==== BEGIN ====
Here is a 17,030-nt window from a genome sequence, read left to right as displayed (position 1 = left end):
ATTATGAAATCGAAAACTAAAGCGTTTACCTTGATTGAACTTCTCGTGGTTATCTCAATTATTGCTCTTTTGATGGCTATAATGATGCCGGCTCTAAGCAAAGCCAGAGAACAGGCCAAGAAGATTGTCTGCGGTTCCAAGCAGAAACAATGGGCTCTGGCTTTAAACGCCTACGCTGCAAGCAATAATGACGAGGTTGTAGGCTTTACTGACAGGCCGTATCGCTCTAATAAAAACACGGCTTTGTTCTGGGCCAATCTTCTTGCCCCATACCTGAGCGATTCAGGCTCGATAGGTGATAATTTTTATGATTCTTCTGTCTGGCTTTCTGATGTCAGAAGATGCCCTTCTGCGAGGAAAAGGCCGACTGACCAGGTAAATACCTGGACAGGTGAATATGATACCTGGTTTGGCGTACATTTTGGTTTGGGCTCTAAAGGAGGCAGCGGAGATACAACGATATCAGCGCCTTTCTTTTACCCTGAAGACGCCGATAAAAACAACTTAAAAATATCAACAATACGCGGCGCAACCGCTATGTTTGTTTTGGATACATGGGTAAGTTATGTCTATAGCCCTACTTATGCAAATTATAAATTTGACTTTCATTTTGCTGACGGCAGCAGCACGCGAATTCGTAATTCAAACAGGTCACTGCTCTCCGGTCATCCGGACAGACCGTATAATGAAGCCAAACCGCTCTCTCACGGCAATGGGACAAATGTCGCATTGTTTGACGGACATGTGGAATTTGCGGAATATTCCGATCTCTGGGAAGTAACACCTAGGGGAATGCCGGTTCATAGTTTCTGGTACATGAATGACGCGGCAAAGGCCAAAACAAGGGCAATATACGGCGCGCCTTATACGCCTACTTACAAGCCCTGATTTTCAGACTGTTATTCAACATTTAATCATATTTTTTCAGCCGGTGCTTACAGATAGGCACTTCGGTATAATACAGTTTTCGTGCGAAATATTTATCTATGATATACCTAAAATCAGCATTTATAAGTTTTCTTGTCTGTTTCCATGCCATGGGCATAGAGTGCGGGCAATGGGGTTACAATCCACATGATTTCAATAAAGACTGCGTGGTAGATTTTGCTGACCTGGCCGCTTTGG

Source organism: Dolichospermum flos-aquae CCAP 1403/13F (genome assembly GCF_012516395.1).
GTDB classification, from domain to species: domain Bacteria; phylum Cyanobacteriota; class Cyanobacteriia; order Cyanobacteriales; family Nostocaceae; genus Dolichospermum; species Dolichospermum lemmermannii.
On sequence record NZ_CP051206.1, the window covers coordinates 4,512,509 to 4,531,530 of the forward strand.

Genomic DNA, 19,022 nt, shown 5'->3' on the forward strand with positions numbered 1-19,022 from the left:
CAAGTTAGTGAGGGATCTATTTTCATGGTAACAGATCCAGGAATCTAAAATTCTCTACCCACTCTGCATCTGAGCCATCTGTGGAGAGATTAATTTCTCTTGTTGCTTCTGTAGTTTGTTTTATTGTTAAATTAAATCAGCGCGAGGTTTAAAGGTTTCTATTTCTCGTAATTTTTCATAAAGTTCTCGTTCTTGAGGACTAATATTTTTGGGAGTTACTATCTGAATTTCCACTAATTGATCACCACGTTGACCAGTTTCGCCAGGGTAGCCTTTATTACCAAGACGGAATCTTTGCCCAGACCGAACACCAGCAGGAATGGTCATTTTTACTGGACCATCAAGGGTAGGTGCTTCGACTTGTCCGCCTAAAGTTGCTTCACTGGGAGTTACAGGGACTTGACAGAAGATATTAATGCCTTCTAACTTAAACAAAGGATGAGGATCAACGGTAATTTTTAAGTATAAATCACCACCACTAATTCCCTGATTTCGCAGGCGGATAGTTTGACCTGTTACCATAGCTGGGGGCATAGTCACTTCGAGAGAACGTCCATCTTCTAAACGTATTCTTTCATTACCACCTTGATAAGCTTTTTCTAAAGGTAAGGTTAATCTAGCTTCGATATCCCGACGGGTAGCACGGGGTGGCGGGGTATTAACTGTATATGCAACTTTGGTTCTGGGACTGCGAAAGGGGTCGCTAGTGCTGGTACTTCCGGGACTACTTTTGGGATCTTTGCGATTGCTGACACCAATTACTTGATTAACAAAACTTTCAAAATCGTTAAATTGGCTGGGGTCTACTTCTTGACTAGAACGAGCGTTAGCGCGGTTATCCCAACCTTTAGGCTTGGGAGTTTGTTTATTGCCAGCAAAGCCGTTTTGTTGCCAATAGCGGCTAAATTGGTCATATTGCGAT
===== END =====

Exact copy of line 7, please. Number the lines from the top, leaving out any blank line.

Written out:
CAAGTTAGTGAGGGATCTATTTTCATGGTAACAGATCCAGGAATCTAAAATTCTCTACCCACTCTGCATCTGAGCCATCTGTGGAGAGATTAATTTCTCTTGTTGCTTCTGTAGTTTGTTTTATTGTTAAATTAAATCAGCGCGAGGTTTAAAGGTTTCTATTTCTCGTAATTTTTCATAAAGTTCTCGTTCTTGAGGACTAATATTTTTGGGAGTTACTATCTGAATTTCCACTAATTGATCACCACGTTGACCAGTTTCGCCAGGGTAGCCTTTATTACCAAGACGGAATCTTTGCCCAGACCGAACACCAGCAGGAATGGTCATTTTTACTGGACCATCAAGGGTAGGTGCTTCGACTTGTCCGCCTAAAGTTGCTTCACTGGGAGTTACAGGGACTTGACAGAAGATATTAATGCCTTCTAACTTAAACAAAGGATGAGGATCAACGGTAATTTTTAAGTATAAATCACCACCACTAATTCCCTGATTTCGCAGGCGGATAGTTTGACCTGTTACCATAGCTGGGGGCATAGTCACTTCGAGAGAACGTCCATCTTCTAAACGTATTCTTTCATTACCACCTTGATAAGCTTTTTCTAAAGGTAAGGTTAATCTAGCTTCGATATCCCGACGGGTAGCACGGGGTGGCGGGGTATTAACTGTATATGCAACTTTGGTTCTGGGACTGCGAAAGGGGTCGCTAGTGCTGGTACTTCCGGGACTACTTTTGGGATCTTTGCGATTGCTGACACCAATTACTTGATTAACAAAACTTTCAAAATCGTTAAATTGGCTGGGGTCTACTTCTTGACTAGAACGAGCGTTAGCGCGGTTATCCCAACCTTTAGGCTTGGGAGTTTGTTTATTGCCAGCAAAGCCGTTTTGTTGCCAATAGCGGCTAAATTGGTCATATTGCGAT